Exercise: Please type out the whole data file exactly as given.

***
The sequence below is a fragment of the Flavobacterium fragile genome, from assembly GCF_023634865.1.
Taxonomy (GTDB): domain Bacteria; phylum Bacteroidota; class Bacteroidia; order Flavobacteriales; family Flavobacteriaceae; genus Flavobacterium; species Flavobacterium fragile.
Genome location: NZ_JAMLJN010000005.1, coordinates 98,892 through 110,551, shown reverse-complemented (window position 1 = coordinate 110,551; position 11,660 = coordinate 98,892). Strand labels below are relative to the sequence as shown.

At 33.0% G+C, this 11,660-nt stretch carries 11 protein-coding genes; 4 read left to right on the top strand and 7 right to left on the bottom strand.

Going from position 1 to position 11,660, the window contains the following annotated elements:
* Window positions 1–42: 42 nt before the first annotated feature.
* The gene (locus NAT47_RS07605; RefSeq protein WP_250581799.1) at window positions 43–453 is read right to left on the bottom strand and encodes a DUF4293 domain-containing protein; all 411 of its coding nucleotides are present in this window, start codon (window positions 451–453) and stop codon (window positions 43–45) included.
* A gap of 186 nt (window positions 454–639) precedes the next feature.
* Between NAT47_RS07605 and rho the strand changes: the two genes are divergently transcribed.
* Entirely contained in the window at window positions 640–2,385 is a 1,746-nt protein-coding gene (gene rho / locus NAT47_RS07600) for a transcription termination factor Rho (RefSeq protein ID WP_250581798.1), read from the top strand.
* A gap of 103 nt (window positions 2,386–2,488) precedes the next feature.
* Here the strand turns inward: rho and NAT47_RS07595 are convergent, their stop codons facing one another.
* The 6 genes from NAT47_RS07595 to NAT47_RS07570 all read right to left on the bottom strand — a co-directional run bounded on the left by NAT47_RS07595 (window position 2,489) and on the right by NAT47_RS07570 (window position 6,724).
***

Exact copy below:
The sequence below is a fragment of the Flavobacterium fragile genome, from assembly GCF_023634865.1.
Taxonomy (GTDB): domain Bacteria; phylum Bacteroidota; class Bacteroidia; order Flavobacteriales; family Flavobacteriaceae; genus Flavobacterium; species Flavobacterium fragile.
Genome location: NZ_JAMLJN010000005.1, coordinates 98,892 through 110,551, shown reverse-complemented (window position 1 = coordinate 110,551; position 11,660 = coordinate 98,892). Strand labels below are relative to the sequence as shown.

At 33.0% G+C, this 11,660-nt stretch carries 11 protein-coding genes; 4 read left to right on the top strand and 7 right to left on the bottom strand.

Going from position 1 to position 11,660, the window contains the following annotated elements:
* Window positions 1–42: 42 nt before the first annotated feature.
* The gene (locus NAT47_RS07605; RefSeq protein WP_250581799.1) at window positions 43–453 is read right to left on the bottom strand and encodes a DUF4293 domain-containing protein; all 411 of its coding nucleotides are present in this window, start codon (window positions 451–453) and stop codon (window positions 43–45) included.
* A gap of 186 nt (window positions 454–639) precedes the next feature.
* Between NAT47_RS07605 and rho the strand changes: the two genes are divergently transcribed.
* Entirely contained in the window at window positions 640–2,385 is a 1,746-nt protein-coding gene (gene rho / locus NAT47_RS07600) for a transcription termination factor Rho (RefSeq protein ID WP_250581798.1), read from the top strand.
* A gap of 103 nt (window positions 2,386–2,488) precedes the next feature.
* Here the strand turns inward: rho and NAT47_RS07595 are convergent, their stop codons facing one another.
* The 6 genes from NAT47_RS07595 to NAT47_RS07570 all read right to left on the bottom strand — a co-directional run bounded on the left by NAT47_RS07595 (window position 2,489) and on the right by NAT47_RS07570 (window position 6,724).